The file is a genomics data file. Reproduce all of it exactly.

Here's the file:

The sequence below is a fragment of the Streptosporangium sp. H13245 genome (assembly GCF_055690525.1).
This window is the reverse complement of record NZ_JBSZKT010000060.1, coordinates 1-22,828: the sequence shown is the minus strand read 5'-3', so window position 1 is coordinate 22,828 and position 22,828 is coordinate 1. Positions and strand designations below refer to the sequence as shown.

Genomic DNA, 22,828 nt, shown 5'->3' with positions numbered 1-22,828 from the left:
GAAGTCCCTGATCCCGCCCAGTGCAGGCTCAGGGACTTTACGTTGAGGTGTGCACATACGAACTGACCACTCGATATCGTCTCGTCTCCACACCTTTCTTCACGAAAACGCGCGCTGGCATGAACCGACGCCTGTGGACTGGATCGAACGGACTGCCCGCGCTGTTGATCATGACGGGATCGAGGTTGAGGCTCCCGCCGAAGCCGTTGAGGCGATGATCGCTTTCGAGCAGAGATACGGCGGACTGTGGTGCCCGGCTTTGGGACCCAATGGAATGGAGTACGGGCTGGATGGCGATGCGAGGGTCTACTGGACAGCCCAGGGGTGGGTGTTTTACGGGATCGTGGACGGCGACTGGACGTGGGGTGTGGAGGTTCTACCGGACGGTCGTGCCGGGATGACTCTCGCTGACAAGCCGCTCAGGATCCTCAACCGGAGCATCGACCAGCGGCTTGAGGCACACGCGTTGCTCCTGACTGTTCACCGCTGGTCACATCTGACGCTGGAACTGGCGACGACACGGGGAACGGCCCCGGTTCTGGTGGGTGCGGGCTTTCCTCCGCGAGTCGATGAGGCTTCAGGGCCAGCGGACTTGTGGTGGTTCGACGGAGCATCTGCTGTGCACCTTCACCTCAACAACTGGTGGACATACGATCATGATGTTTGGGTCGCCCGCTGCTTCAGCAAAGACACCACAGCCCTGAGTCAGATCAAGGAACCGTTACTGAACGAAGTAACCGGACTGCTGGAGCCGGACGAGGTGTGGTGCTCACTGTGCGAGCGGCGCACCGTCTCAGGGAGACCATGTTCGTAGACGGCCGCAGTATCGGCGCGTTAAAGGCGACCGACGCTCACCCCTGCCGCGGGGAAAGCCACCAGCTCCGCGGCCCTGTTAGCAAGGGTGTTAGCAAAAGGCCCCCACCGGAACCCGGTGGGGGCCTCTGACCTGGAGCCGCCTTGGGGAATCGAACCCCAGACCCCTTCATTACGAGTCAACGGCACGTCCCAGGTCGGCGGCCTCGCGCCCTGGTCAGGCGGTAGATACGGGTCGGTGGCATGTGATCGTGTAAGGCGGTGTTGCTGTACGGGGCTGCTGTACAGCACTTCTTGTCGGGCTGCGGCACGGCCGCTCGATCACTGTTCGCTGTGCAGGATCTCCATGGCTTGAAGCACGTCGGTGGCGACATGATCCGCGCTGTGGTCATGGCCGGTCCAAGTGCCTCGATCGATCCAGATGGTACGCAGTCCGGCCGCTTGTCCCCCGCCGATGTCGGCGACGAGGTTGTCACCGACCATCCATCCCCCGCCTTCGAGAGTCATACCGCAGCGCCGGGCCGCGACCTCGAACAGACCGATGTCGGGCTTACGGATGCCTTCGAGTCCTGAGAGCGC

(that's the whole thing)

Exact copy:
The sequence below is a fragment of the Streptosporangium sp. H13245 genome (assembly GCF_055690525.1).
This window is the reverse complement of record NZ_JBSZKT010000060.1, coordinates 1-22,828: the sequence shown is the minus strand read 5'-3', so window position 1 is coordinate 22,828 and position 22,828 is coordinate 1. Positions and strand designations below refer to the sequence as shown.

Genomic DNA, 22,828 nt, shown 5'->3' with positions numbered 1-22,828 from the left:
GAAGTCCCTGATCCCGCCCAGTGCAGGCTCAGGGACTTTACGTTGAGGTGTGCACATACGAACTGACCACTCGATATCGTCTCGTCTCCACACCTTTCTTCACGAAAACGCGCGCTGGCATGAACCGACGCCTGTGGACTGGATCGAACGGACTGCCCGCGCTGTTGATCATGACGGGATCGAGGTTGAGGCTCCCGCCGAAGCCGTTGAGGCGATGATCGCTTTCGAGCAGAGATACGGCGGACTGTGGTGCCCGGCTTTGGGACCCAATGGAATGGAGTACGGGCTGGATGGCGATGCGAGGGTCTACTGGACAGCCCAGGGGTGGGTGTTTTACGGGATCGTGGACGGCGACTGGACGTGGGGTGTGGAGGTTCTACCGGACGGTCGTGCCGGGATGACTCTCGCTGACAAGCCGCTCAGGATCCTCAACCGGAGCATCGACCAGCGGCTTGAGGCACACGCGTTGCTCCTGACTGTTCACCGCTGGTCACATCTGACGCTGGAACTGGCGACGACACGGGGAACGGCCCCGGTTCTGGTGGGTGCGGGCTTTCCTCCGCGAGTCGATGAGGCTTCAGGGCCAGCGGACTTGTGGTGGTTCGACGGAGCATCTGCTGTGCACCTTCACCTCAACAACTGGTGGACATACGATCATGATGTTTGGGTCGCCCGCTGCTTCAGCAAAGACACCACAGCCCTGAGTCAGATCAAGGAACCGTTACTGAACGAAGTAACCGGACTGCTGGAGCCGGACGAGGTGTGGTGCTCACTGTGCGAGCGGCGCACCGTCTCAGGGAGACCATGTTCGTAGACGGCCGCAGTATCGGCGCGTTAAAGGCGACCGACGCTCACCCCTGCCGCGGGGAAAGCCACCAGCTCCGCGGCCCTGTTAGCAAGGGTGTTAGCAAAAGGCCCCCACCGGAACCCGGTGGGGGCCTCTGACCTGGAGCCGCCTTGGGGAATCGAACCCCAGACCCCTTCATTACGAGTCAACGGCACGTCCCAGGTCGGCGGCCTCGCGCCCTGGTCAGGCGGTAGATACGGGTCGGTGGCATGTGATCGTGTAAGGCGGTGTTGCTGTACGGGGCTGCTGTACAGCACTTCTTGTCGGGCTGCGGCACGGCCGCTCGATCACTGTTCGCTGTGCAGGATCTCCATGGCTTGAAGCACGTCGGTGGCGACATGATCCGCGCTGTGGTCATGGCCGGTCCAAGTGCCTCGATCGATCCAGATGGTACGCAGTCCGGCCGCTTGTCCCCCGCCGATGTCGGCGACGAGGTTGTCACCGACCATCCATCCCCCGCCTTCGAGAGTCATACCGCAGCGCCGGGCCGCGACCTCGAACAGACCGATGTCGGGCTTACGGATGCCTTCGAGTCCTGAGAGCGC